Why mention this point? Because this switch to "Unicode by default" is the most disruptive of the backwards incompatible changes in Python 3 and unlike the others (which were more language specific), it is one small part of a much larger industry wide change in how text data is represented and manipulated. With the language specific issues cleared out by the Python 3 transition, a much higher barrier to entry for new language features compared to the early days of Python and no other industry wide migrations on the scale of switching from "binary data with an encoding" to Unicode for text modelling currently in progress, I can't see any kind of change coming up that would require a Python 3 style backwards compatibility break and parallel support period. Instead, I expect we'll be able to accommodate any future language evolution within the normal change management processes, and any proposal that can't be handled that way will just get rejected as imposing an unacceptably high cost on the community and the core development team.

Some Suggestions for Teaching Python

I recently had the chance to attend a Software Carpentry bootcamp at the University of Queensland (as a teaching assistant), as well as seeing a presentation from one of UQ's tutors at PyCon Australia 2014.

While many of the issues they encountered were inherent in the complexity of teaching programming, a few seemed like things that could be avoided.

Getting floating point results from integer division

In Python 2, integer division copies C in truncating the answer by default:

    $ python -c "print(3/4)"

Promoting to floating point requires type coercion, a command line flag or a future import:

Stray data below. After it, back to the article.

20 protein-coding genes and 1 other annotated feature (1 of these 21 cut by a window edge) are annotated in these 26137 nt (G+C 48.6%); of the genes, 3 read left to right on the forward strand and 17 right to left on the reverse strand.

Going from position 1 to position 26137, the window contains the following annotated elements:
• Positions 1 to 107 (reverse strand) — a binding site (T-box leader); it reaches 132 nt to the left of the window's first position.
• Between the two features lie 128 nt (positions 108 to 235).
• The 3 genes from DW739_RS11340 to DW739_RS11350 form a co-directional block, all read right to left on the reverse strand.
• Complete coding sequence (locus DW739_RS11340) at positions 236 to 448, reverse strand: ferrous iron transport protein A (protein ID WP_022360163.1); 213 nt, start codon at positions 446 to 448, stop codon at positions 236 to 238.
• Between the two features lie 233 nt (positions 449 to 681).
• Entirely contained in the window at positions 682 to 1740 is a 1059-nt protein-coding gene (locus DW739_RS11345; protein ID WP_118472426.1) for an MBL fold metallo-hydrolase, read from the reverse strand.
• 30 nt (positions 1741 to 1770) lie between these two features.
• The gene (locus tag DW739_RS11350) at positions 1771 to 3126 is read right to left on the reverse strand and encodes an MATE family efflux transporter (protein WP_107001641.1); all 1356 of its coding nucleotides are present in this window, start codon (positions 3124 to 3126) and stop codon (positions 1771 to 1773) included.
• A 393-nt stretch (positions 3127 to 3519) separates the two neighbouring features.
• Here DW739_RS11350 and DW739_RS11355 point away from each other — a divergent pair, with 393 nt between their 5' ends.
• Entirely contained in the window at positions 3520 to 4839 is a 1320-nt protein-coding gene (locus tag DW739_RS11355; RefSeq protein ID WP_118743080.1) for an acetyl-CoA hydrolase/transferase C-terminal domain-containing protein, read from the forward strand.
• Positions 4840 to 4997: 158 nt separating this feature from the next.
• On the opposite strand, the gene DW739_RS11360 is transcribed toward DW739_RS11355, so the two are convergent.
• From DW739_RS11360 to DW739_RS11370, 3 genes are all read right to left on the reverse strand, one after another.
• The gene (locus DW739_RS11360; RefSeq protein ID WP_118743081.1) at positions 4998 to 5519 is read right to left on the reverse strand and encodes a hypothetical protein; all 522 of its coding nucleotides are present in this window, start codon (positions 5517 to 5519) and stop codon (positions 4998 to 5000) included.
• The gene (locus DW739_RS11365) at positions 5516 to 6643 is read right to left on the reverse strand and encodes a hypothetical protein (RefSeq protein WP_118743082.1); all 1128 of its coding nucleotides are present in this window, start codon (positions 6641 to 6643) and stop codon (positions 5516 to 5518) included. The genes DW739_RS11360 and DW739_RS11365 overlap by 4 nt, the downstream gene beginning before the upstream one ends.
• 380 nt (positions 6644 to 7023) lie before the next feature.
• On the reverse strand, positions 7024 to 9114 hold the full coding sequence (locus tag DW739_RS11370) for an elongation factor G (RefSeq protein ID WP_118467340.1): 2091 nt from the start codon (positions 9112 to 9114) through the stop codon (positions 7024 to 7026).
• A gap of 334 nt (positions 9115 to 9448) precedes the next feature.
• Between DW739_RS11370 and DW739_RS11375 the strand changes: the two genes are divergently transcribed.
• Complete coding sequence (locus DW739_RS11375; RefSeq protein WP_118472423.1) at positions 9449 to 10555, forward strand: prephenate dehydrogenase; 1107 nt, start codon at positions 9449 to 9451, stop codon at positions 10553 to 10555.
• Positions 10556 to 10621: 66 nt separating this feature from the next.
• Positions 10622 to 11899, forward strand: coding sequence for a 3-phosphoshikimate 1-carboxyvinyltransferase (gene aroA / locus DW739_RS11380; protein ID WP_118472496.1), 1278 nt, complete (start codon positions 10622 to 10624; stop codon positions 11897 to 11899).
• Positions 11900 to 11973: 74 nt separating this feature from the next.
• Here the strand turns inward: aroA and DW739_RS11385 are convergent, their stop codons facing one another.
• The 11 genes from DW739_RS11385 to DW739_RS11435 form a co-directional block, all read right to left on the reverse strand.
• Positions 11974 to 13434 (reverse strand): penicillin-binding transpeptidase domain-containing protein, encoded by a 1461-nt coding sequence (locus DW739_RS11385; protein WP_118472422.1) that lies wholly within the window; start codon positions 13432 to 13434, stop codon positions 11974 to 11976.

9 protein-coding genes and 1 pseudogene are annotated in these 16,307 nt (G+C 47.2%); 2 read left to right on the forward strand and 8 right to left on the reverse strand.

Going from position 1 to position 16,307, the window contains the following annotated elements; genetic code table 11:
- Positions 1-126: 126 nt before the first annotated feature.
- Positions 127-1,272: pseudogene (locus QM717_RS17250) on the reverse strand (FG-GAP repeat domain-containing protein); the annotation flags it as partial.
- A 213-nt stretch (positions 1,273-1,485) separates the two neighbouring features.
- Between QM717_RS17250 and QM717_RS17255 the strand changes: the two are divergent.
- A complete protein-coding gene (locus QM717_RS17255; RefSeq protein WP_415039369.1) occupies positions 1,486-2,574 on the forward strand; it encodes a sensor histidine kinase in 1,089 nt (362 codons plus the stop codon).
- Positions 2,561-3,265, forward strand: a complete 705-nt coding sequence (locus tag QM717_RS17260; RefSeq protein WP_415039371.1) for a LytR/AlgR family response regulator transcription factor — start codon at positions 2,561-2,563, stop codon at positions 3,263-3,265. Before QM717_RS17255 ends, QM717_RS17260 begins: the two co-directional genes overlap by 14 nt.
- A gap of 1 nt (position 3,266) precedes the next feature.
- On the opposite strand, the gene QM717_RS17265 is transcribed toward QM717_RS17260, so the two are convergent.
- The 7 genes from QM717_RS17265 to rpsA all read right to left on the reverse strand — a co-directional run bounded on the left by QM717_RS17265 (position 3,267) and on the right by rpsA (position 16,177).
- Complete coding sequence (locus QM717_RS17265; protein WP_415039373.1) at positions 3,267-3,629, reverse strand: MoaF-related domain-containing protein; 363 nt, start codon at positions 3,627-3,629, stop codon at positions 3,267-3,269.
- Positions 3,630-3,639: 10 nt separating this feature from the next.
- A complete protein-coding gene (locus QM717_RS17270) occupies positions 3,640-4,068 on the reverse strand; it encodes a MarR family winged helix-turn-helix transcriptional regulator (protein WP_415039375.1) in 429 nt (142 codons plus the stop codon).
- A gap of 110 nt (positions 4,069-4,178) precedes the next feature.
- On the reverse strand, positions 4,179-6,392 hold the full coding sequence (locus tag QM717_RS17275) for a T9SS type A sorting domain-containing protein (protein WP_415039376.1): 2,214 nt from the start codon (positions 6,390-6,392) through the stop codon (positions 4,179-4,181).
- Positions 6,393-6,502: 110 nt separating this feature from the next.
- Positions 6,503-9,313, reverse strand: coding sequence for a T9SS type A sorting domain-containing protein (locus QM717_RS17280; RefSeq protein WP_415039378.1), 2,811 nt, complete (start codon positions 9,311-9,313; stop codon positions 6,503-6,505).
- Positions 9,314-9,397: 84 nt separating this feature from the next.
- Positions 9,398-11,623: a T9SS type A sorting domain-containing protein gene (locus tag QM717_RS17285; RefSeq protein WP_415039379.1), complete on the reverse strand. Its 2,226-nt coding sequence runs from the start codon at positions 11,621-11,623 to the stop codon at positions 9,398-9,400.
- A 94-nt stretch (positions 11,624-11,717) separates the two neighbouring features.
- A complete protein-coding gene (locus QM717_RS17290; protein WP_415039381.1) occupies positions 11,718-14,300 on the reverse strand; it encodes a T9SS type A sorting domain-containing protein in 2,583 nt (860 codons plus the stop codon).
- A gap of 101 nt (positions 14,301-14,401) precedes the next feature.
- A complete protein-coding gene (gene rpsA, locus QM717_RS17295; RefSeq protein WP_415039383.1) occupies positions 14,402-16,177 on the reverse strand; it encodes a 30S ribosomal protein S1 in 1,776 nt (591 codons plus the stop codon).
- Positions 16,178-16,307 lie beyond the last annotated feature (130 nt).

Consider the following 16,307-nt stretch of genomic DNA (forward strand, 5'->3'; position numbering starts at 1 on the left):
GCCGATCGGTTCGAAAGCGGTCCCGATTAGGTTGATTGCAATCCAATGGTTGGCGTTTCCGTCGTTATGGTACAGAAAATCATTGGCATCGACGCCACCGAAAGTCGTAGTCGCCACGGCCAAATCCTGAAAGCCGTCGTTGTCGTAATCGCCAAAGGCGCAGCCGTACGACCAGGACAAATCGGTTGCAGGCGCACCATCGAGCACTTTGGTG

$ python -c "print(float(3)/4)"
    $ python -Qnew -c "print(3/4)"
    $ python -c "from __future__ import division; print(3/4)"

Python 3 just does the right thing by default, so one way to avoid the problem entirely is to teach Python 3 instead of Python 2:

    $ python3 -c "print(3/4)"

(In both Python 2 and 3, the // floor division operator explicitly requests truncating division when it is desired)

Common Python 2/3 syntax for printing values

I've been using Python 2 and 3 in parallel for more than 8 years now (while Python 3.0 was released in 2008, the project started in earnest a couple of years earlier than that, while Python 2.5 was still in development).

One essential trick I have learned in order to make regularly switching back and forth feasible is to limit myself to the common print syntax that works the same in both versions: passing a single argument surrounded by parentheses.

$ python -c 'print("Hello world!")'
Hello world!
$ python3 -c 'print("Hello world!")'
Hello world!

If I need to pass multiple arguments, I'll use string formatting, rather than the implicit concatenation feature.

$ python -c 'print("{} {}{}".format("Hello", "world", "!"))'
Hello world!
$ python3 -c 'print("{} {}{}".format("Hello", "world", "!"))'
Hello world!

Rather than doing this, the Software Carpentry material that was used at the bootcamp I attended used the legacy Python 2 only print syntax extensively, causing examples that otherwise would have worked fine in either version to fail for students that happened to be running Python 3. Adopting the shared syntax for printing values could be enough to make the course largely version independent.

Distinguishing between returning and printing values

One problem noted both at the bootcamp and by presenters at PyCon Australia was the challenge of teaching students the difference between printing and returning values. The problem is the "Print" part of the Read-Eval-Print-Loop provided by Python's interactive interpreter:

>>> def print_arg(x):
...     print(x)
>>> def return_arg(x):
...     return x
>>> print_arg(10)
>>> return_arg(10)

There's no obvious difference in output at the interactive prompt, especially for types like numbers where the results of str and repr are the same. Even when they're different, those differences may not be obvious to a student:

>>> print_arg("Hello world")
Hello world
>>> return_arg("Hello world")
'Hello world'